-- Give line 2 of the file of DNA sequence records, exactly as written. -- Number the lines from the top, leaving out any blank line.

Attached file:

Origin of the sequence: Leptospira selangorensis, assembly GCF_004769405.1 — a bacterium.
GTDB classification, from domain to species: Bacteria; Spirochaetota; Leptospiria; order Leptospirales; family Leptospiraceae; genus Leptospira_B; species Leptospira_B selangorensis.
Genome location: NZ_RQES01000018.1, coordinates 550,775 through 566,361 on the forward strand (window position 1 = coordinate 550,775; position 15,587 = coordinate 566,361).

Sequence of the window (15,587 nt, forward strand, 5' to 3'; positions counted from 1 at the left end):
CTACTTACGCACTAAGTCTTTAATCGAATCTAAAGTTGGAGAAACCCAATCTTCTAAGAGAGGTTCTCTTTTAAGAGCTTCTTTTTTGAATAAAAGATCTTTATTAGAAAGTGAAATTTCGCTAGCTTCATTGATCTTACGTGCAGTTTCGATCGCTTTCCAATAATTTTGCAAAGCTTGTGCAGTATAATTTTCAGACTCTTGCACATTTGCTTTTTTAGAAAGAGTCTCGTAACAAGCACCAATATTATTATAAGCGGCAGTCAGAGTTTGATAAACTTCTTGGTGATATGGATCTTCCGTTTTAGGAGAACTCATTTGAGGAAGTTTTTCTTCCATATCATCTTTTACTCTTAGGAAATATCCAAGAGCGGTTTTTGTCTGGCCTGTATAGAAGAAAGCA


GTDB classification, from domain to species: Bacteria; Spirochaetota; Leptospiria; order Leptospirales; family Leptospiraceae; genus Leptospira_B; species Leptospira_B selangorensis.